and that I am the Lord your God and there is none else.
And my people shall never again be put to shame.

O Lord, please do not tarry.

Reading and Response: Jan 6, 2016

Hosea 10:12
“Sow for yourselves righteousness,
reap steadfast love.
Break up your fallow ground,
for it is time to seek the Lord,
that he may come and rain righteousness upon you.”

I was stuck on this phrase “break up your fallow ground” in my morning reading. After some thought it came to me that these are the areas that have been ignored. Areas yet untapped as a resource for being made into the image of God. There are areas in our lives that are laying fallow, and at some point they may not have been ready for growth, but being aware that a day may come for growth in this more difficult soil is key to expansion in faith and belief and sanctification.

So I prayed this morning that all areas in me, even in things I am not naturally disposed to, those areas can be used for growth and for blessing, not just for myself but others. Break up this fallow ground, it is time to seek the Lord, that He may rain down righteousness on me, and you.

Can These Dry Bones Live?

(Musical suggestion: Shenandoah, by Goldmund)

The hand of the Lord was upon me, and he brought me out in the Spirit of the Lord and set me down in the middle of the valley; it was full of bones. And he led me around among them, and behold, there were very many on the surface of the valley, and behold, they were very dry.  And he said to me, “Son of man, can these bones live?” And I answered, “O Lord God, you know.”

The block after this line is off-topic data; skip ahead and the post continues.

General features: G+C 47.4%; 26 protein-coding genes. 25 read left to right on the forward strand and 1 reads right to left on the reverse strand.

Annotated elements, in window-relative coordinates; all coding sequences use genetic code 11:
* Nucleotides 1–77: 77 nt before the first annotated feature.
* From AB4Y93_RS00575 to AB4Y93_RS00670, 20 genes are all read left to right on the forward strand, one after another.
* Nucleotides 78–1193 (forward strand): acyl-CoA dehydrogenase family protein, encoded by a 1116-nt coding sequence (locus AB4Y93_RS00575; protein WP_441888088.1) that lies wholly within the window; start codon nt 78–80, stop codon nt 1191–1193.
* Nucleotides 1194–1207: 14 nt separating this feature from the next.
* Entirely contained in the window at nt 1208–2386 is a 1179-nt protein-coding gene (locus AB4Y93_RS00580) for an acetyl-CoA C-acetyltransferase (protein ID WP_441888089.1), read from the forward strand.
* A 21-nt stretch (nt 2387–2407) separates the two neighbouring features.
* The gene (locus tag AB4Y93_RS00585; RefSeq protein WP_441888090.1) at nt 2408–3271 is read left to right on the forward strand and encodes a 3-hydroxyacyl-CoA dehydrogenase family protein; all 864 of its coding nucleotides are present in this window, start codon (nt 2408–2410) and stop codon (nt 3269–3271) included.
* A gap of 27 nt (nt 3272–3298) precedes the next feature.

Ezekiel 37:1-3

Imagine if you will that the entirety, known perfectly, of who God is could be represented by a mathematically perfect circle. And so the sanctification of an ordinary human (the growing in righteousness) starts with a single point. That single point is the first meeting of a man with the first really true thing he knows about God. It is one-dimensional, simple, and the single object of his focus, walking around to see the other sides will yield no new information and he is left underwhelmed but still intrigued. Then suddenly a second point appears, and a man learns that God not only is but is Love. A line connects the two dots, and a second dimension is born.

The world of this man expands suddenly, another axis by which the world and the truth might be navigated and understood. A man then is told the truth of Jesus, one person of the Triune God, about his coming, his words, his deeds, what it means, and the weight of sin and death on a world wondering what kind of a saviour could this be? More points appear, they connect and connect, creating a triangle, then a square, and more and more vertices are added as each really true truth about God appears before him.